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Discussion Starter · #1 ·
A few months ago, I purchased a used Jet JTAS-10-1/3 Tilting Arbor Table Saw Model M-708510. (Right tilting)

The owner was selling it at a reasonable price as he said it had a slight vibration. Upon inspection, I concluded the bearings on the motor were probably at fault so I replaced the bearings and the motor hummed smoothly.

I put the machine back together and long story short found that the arbor that was installed was for a left tilting saw. I contacted the seller and he admitted the original arbor shaft had been replaced. He offered to refund my money or reduce the price. I thought the saw was worth what I paid and that I could replace the arbor.

After several weeks searching the internet for the correct arbor shaft (The part is no longer available from Jet) I finally found an arbor shaft that matched the dimension of the shaft I had so I purchased it and installed it, saw now work great.

The other day I saw the left tilt arbor shaft sitting in a box. Out of curiosity I logged onto the Jet site to see if this arbor shaft was available. According to Jet and eReplacement--it is no longer available. Knowing how frustrated I was searching for an arbor shaft, I thought I should post.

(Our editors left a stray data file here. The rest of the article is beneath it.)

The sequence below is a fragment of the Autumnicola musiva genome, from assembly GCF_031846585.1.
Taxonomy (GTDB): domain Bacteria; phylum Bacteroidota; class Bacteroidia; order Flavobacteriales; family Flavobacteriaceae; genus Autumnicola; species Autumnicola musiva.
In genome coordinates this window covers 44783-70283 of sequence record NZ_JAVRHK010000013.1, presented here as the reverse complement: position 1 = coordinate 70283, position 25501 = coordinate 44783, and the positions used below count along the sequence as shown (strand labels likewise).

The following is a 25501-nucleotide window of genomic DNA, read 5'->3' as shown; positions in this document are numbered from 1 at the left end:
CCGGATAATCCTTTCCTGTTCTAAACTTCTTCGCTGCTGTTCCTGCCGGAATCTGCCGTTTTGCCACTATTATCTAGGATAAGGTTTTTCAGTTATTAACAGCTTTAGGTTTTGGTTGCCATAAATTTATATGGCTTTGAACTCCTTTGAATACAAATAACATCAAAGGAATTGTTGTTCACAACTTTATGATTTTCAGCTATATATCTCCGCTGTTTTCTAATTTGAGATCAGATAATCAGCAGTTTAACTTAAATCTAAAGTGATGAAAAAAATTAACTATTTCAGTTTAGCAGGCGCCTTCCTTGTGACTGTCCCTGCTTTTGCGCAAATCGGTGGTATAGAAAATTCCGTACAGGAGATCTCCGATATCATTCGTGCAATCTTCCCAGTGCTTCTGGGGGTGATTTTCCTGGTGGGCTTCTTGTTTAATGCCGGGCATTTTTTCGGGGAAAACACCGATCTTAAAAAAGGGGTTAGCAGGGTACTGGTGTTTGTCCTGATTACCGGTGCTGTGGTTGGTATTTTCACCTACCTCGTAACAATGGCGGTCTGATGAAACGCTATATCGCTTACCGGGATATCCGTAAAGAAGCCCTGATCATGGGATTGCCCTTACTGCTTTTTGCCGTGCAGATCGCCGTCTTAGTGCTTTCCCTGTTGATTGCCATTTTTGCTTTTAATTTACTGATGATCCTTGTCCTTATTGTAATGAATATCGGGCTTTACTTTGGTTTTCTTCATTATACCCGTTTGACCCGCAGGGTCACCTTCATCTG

I think this is part number JTAS10L-104; although my research found that several brands of table saws use a similar arbor shaft. I am including a picture of the left tilting arbor shaft with measurements.

If you or someone you know is in need of an arbor shaft, please contact me.
 

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Discussion Starter · #4 ·
Herb,

Yes, this one has "normal" threads that tighten when turned clockwise (righty tighty).

On a right tilt saw the placement of the motor makes it necessary for the threads to be opposite.

I have messed with several used table saws and always make certain I am a long distance from the saw when I first turn it on with a blade installed. I knew something was amiss when I first installed the arbor nut.

You probalby remember that in the olden days many saws only had one wrench. To remove a blade a piece of scrap wood would be lodged against the blade teeth to prevent it from turuning and then the wrench on the arbor nut would loosen the nut. So the arbor nut is always loosened by turning toward the front of the saw. This allows the rotation of the arbor shaft to always tighten the arbor nut.
 
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